OSHA Ergonomics

In my former career as a facilities manager I was tasked with overseeing all of our OSHA compliance. We were a small company of forty-five employees primarily all office/desk workers. A few months after we moved into a newly built facility with all new furniture (chairs, articulating keyboard trays, etc.), we had a few employees complain of wrist and back pain. Thus, began my research — were we responsible for supplying employees with yet another chair or an adjustable desk? According to OSHA ergonomics it is the responsibility of the employer to adapt tasks, work stations, tools and equipment to fit the worker. In doing so you can help reduce physical stress on a worker’s body and eliminate many potentially serious, disabling work-related musculoskeletal disorders (MSDs). My research uncovered that MSDs account for $1 of every $3 spent for workers’ compensation. And each year MSD’s account for more than $15 billion to $20 billion in workers’ compensation costs. Total direct costs add up to as much as $50 billion annually.

Armed with this new knowledge an ergonomist was brought in to work with each of our employees’ individually on such items as proper seating, how to align themselves at their desk, how to type without hurting their wrist or back, etc. We spent an additional $8,000 on such items as desk-top lighting and footrest. One employee required a variable desk where she could stand or sit depending on the time of day. I also learned there was such a thing as a left-handed keyboard. Our receptionist was issued a headset to wear on the phone. She refused, and continued using a handset with a cradle which caused her to crook her neck to the side and raise her shoulder to meet the handset. As you can imagine this was causing her a lot of neck and shoulder pain. I looked at the ergonomist visit and findings as a Job Safety Analysis (JSA). It was determined that using a headset would protect our employee from MSD’s. I explained to our receptionist that her headset is her Personal Protective Equipment (PPE) and we will require she wear her headset every day. Afterall her headset protecting her from harm is the same as my hardhat protecting me from harm while on our construction site. Two-weeks after she started using her headset she realized that the pain in her neck and shoulders was gone.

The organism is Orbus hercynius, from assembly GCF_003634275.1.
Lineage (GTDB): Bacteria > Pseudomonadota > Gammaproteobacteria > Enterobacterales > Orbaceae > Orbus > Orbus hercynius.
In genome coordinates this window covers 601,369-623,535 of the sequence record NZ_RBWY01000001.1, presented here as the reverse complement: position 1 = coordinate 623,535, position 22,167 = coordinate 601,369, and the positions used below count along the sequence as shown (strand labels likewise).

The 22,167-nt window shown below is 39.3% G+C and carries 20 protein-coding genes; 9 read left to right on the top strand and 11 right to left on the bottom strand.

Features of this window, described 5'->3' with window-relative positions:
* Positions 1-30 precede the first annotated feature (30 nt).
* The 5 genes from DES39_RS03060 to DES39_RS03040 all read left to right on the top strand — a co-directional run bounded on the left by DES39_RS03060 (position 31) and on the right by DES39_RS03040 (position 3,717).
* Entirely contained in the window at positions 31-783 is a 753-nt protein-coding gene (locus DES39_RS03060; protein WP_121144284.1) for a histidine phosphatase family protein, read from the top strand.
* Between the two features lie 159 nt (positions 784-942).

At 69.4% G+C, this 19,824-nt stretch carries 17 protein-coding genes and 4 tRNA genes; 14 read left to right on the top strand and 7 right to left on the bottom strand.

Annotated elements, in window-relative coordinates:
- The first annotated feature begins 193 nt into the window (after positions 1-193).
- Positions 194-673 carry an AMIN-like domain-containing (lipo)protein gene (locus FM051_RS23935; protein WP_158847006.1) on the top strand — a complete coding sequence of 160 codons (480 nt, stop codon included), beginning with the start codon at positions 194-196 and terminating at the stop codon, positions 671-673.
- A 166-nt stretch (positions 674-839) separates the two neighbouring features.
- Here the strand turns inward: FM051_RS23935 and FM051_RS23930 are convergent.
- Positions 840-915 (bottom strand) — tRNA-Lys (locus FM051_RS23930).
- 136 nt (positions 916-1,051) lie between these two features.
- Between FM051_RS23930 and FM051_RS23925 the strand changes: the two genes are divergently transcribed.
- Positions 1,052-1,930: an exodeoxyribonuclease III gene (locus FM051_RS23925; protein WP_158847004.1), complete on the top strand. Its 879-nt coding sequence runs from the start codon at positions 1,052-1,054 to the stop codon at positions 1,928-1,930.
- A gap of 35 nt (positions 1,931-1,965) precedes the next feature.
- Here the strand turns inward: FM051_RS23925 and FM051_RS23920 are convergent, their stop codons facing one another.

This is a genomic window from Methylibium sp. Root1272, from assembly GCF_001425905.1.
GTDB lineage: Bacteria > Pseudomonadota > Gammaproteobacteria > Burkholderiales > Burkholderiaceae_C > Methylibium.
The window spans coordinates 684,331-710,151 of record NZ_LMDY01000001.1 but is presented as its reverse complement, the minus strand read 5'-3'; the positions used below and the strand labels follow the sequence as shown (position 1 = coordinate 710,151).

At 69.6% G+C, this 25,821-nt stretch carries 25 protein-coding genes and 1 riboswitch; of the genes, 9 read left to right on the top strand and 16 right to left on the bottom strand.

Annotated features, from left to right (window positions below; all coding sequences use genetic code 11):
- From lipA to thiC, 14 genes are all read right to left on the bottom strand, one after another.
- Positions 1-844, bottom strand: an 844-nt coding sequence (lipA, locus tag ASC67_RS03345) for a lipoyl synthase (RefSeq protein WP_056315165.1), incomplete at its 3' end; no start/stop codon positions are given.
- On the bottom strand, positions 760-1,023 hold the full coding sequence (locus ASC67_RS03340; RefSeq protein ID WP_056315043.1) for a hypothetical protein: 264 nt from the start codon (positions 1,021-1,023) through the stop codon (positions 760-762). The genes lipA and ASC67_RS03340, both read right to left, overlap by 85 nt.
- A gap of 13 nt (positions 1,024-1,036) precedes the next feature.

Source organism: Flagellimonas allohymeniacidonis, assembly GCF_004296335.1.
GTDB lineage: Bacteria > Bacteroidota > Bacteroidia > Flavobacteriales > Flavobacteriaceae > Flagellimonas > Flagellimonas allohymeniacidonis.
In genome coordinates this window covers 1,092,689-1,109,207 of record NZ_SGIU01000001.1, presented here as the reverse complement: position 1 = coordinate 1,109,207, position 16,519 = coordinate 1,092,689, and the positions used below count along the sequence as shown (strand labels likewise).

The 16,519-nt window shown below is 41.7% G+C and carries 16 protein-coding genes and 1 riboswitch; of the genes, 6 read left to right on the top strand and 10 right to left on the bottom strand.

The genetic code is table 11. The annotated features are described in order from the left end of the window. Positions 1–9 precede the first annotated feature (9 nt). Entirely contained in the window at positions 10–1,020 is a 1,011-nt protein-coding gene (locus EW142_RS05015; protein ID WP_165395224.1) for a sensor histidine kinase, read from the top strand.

An additional $8,000 may sound like a lot of money to spend on chairs, headsets and keyboards however, consider the cost of workers compensation claims, or lost time and production while your employees are out having surgery and recuperating. On average, it takes workers 28 days recover from carpal tunnel syndrome, that’s more than the time needed to recover from amputation or fractures. MSDs account for 34 percent of all lost-workday injuries and illnesses. Consider the big picture, don’t be penny wise and dollar foolish. You could save both human and financial resources simply by working with an ergonomist.